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Kiwis lag on corporate social responsibility

New Zealand companies are falling behind their overseas counterparts on corporate social responsibility (CSR),
a survey shows.

CSR, also referred to as corporate citizenship, involves companies taking on wider environmental and social
objectives as well as their primary goal of making a profit.

Examples include clothing company Toms, which donates one pair of shoes to needy children for every pair
bought by a customer, and coffee company Starbucks, which has created guidelines to ensure its coffee is
sustainably produced.

Kiwi examples include the New Zealand Superannuation Fund, which has signed up to the United Nations
Principles for Responsible Investment, as has insurance firm Sovereign, which has also bought an electric car
and has an on-site charging station.

But most New Zealand companies have been slow to jump on the bandwagon, research by the Australian Centre
for Corporate Social Responsibility shows.

This year's State of Corporate Social Responsibility in Australia and New Zealand Annual Review was run in
conjunction with Melbourne's Deakin University and Auckland public relations company Wright Communications.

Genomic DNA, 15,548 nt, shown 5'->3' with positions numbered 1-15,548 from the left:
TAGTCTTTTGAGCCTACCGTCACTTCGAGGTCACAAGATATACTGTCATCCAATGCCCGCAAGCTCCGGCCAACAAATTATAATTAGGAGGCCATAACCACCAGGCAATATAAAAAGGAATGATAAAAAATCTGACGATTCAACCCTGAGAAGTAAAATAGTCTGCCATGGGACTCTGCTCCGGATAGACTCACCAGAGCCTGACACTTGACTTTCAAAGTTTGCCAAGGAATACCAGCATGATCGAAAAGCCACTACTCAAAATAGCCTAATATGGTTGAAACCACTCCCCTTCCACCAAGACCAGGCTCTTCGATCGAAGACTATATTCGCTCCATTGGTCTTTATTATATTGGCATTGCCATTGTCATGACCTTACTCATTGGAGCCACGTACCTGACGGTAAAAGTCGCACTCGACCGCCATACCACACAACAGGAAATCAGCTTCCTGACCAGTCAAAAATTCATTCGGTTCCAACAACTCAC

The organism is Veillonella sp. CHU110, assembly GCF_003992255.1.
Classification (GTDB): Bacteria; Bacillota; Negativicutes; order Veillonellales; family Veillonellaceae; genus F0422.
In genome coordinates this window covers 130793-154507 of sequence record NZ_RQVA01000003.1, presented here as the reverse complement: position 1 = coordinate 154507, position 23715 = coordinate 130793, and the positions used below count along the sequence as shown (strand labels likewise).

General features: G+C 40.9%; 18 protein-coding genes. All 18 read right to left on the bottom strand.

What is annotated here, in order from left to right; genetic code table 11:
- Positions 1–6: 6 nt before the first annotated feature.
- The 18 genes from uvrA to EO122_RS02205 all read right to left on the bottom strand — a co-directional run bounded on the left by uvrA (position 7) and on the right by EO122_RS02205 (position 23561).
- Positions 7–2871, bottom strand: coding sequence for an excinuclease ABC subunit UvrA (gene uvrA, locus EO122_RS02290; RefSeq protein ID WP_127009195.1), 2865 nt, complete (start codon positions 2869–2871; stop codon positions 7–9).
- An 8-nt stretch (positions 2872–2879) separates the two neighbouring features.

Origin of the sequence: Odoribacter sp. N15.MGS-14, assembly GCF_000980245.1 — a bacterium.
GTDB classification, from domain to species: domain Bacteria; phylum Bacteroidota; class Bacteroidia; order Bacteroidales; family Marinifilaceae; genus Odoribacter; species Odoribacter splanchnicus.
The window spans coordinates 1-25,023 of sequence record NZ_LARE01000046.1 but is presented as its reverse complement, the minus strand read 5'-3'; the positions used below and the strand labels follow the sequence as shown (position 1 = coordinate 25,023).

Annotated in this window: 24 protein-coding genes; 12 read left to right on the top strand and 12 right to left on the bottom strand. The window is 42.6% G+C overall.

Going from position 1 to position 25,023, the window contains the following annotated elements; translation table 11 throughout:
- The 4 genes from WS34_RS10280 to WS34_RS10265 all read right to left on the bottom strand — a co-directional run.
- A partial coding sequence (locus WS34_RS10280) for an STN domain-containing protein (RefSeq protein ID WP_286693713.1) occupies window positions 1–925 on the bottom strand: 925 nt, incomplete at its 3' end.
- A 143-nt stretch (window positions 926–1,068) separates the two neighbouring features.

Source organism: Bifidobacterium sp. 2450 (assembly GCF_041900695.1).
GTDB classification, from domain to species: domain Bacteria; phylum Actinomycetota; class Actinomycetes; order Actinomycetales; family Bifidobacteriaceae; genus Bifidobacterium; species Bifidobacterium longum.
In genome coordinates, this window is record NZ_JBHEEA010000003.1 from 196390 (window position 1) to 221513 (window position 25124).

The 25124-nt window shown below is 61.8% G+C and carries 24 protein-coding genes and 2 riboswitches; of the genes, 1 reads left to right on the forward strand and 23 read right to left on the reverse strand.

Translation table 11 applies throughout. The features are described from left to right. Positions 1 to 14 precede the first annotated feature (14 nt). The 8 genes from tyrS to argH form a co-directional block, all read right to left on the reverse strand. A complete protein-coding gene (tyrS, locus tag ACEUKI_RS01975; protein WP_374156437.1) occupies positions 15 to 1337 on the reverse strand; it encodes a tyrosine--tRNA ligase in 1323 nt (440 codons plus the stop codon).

Wright Communications managing director Nikki Wright said while New Zealand organisations were aware of
CSR, they had been slow to implement it.

"This is reflected in the small numbers of New Zealand organisations who implement CSR programmes and take
the next step of formally reporting on their CSR activity," she said. Asked to consider their key CSR priorities for
the next 12 months, nearly all Kiwi respondents in the study rated building stronger relationships with
stakeholders as the top priority.

Other priorities included building internal support for their CSR-sustainability approach, measuring impacts and
outcomes of CSR initiatives, strengthening their social licence to operate, as well as waste and recycling

Almost all those surveyed said improving or beginning sustainability reporting was a key priority.

"The number of New Zealand organisations who undertake CSR reports is minimal, but there are plenty of
advantages for those who do," Wright said.

The study looked at how CSR reporting benefits companies.

The top five areas where CSR reporting adds value are:

Building a reputation for being a responsible business.

Contributing to brand positioning.

Better understanding of the material issues that affect the organisation.

Engaging senior leadership in strategic conversations about the organisation.

Improving stakeholder engagement.

Matthew Mimms, director of fund management distribution firm The Investment Store, said there was growing
interest in responsible investment, but mum and dad investors were not taking it up as quickly.

"My experience has been that at the institutional level there's been some uptake, but at the retail level it's been
quite thin and sporadic."

Mimms, who organises an annual responsible-investing conference in New Zealand, said investors may be
worried investing responsibly could reduce their returns.

"The general perception is there's a cost of doing good. That could be a reason why there's hesitancy,"he said.

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- Stuff